PHILADELPHIA — A powerful state senator had everything he could ever want, but used “other people’s money” to live a lavish lifestyle and pursue his political agenda because he was driven by “greed, power and a profound sense of entitlement,” a federal prosecutor said to begin the lawmaker’s corruption trial Wednesday.
Sen. Vincent Fumo was obsessed with money and collected expensive power tools the way some people collect stamps or coins, Assistant U.S. Attorney John Pease told jurors in an 80-minute opening statement.
Fumo’s defense lawyer, Dennis Cogan, countered that the lawmaker worked 24/7 for his constituents and that it was therefore impossible for him to differentiate between his private and work lives. It was hard to separate Fumo the man, Fumo the politician and Fumo the legislator, Cogan said.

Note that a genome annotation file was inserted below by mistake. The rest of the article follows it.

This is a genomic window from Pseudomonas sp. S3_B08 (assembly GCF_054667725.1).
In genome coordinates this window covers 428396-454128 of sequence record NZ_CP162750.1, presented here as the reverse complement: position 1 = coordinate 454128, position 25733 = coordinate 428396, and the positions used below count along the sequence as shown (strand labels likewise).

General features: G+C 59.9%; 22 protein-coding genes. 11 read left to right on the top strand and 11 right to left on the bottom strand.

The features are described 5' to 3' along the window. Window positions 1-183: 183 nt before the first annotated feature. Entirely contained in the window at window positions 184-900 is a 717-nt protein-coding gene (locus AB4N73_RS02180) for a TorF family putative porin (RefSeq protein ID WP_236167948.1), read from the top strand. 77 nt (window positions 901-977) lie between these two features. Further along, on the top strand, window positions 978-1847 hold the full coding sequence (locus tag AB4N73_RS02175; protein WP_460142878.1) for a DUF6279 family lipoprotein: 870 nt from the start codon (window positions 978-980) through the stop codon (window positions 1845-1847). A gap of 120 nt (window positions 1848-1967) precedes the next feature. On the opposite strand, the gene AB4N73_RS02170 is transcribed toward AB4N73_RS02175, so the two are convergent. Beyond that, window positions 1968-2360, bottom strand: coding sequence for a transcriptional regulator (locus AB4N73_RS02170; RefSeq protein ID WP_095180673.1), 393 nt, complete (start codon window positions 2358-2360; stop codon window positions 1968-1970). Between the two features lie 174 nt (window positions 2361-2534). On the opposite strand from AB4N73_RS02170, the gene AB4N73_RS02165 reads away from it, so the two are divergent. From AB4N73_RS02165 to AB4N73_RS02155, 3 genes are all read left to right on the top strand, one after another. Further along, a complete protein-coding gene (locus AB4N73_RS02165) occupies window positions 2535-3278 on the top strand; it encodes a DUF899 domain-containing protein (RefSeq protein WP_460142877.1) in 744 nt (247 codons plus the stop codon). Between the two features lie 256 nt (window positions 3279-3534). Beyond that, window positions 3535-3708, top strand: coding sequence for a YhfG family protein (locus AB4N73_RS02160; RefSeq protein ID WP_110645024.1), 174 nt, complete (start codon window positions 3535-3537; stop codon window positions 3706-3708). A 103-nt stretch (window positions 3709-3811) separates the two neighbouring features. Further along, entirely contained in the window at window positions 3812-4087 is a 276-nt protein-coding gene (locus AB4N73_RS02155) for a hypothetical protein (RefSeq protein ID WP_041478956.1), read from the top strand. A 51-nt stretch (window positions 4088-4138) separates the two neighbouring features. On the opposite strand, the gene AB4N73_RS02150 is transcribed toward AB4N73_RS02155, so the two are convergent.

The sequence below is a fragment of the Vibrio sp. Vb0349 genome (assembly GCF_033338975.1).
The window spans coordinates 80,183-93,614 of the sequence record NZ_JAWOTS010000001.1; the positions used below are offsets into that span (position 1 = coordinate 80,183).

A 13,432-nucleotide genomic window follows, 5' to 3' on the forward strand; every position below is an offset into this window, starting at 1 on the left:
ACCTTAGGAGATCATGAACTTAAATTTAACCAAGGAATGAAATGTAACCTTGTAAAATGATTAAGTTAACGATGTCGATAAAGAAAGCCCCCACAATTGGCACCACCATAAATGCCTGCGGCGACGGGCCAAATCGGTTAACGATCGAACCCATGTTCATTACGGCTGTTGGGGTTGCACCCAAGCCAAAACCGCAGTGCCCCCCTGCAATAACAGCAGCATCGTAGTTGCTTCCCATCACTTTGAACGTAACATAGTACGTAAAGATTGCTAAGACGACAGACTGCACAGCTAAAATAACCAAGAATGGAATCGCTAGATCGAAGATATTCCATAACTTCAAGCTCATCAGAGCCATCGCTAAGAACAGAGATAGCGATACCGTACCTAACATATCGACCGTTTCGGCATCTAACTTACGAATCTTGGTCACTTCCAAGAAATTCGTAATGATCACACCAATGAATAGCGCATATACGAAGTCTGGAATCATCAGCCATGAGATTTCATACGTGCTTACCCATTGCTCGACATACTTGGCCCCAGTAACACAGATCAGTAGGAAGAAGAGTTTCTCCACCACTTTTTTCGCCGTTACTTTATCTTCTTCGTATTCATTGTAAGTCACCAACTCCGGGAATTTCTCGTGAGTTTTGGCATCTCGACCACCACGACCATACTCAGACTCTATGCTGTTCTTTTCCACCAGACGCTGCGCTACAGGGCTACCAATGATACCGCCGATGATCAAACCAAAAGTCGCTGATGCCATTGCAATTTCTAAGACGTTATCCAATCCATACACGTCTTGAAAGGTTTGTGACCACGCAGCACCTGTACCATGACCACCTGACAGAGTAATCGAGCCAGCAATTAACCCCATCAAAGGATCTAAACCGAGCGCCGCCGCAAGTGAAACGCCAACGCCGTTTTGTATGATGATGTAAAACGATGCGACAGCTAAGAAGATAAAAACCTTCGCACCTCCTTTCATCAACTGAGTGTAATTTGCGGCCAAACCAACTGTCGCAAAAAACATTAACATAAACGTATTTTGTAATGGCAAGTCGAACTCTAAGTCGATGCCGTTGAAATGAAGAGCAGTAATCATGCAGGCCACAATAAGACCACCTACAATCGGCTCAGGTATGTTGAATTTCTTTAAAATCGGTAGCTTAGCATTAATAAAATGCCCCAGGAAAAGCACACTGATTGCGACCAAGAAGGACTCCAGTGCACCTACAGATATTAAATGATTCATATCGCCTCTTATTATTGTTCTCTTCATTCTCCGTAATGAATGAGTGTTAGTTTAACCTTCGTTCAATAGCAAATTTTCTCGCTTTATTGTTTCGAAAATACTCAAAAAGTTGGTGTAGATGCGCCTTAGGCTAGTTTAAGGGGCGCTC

“When you work like he works, it’s inextricably intertwined,” he told the jurors.
Fumo, 65, is accused of using $3.5 million in funds from the Senate, a maritime museum and a nonprofit to fund an extravagant lifestyle and a potent political machine.
Fumo was once the ranking Democrat on the Senate Appropriations Committee and helped fill the rosters of city and state government with people loyal to him. He also is credited with writing numerous pieces of legislation in Harrisburg since he was elected to the state Senate in 1978.